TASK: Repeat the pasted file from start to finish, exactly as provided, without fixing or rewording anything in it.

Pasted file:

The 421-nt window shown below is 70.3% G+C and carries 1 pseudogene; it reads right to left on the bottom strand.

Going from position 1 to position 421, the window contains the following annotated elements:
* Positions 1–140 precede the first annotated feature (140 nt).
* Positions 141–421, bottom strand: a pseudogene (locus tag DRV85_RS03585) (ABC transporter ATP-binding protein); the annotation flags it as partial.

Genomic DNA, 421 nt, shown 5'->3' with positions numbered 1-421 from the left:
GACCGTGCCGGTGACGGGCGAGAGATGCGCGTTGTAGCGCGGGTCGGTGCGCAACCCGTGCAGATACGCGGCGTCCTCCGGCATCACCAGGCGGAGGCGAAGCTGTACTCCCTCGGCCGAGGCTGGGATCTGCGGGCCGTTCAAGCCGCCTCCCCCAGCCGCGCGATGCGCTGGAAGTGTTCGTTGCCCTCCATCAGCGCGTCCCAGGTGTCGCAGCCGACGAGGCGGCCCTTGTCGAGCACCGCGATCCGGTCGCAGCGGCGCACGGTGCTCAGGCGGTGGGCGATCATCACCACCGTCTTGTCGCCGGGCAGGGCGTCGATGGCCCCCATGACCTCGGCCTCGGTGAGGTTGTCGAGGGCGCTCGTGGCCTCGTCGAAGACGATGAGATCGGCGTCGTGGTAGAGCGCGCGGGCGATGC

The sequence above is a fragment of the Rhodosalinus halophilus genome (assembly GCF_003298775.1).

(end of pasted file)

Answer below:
The 421-nt window shown below is 70.3% G+C and carries 1 pseudogene; it reads right to left on the bottom strand.

Going from position 1 to position 421, the window contains the following annotated elements:
* Positions 1–140 precede the first annotated feature (140 nt).
* Positions 141–421, bottom strand: a pseudogene (locus tag DRV85_RS03585) (ABC transporter ATP-binding protein); the annotation flags it as partial.

Genomic DNA, 421 nt, shown 5'->3' with positions numbered 1-421 from the left:
GACCGTGCCGGTGACGGGCGAGAGATGCGCGTTGTAGCGCGGGTCGGTGCGCAACCCGTGCAGATACGCGGCGTCCTCCGGCATCACCAGGCGGAGGCGAAGCTGTACTCCCTCGGCCGAGGCTGGGATCTGCGGGCCGTTCAAGCCGCCTCCCCCAGCCGCGCGATGCGCTGGAAGTGTTCGTTGCCCTCCATCAGCGCGTCCCAGGTGTCGCAGCCGACGAGGCGGCCCTTGTCGAGCACCGCGATCCGGTCGCAGCGGCGCACGGTGCTCAGGCGGTGGGCGATCATCACCACCGTCTTGTCGCCGGGCAGGGCGTCGATGGCCCCCATGACCTCGGCCTCGGTGAGGTTGTCGAGGGCGCTCGTGGCCTCGTCGAAGACGATGAGATCGGCGTCGTGGTAGAGCGCGCGGGCGATGC

The sequence above is a fragment of the Rhodosalinus halophilus genome (assembly GCF_003298775.1).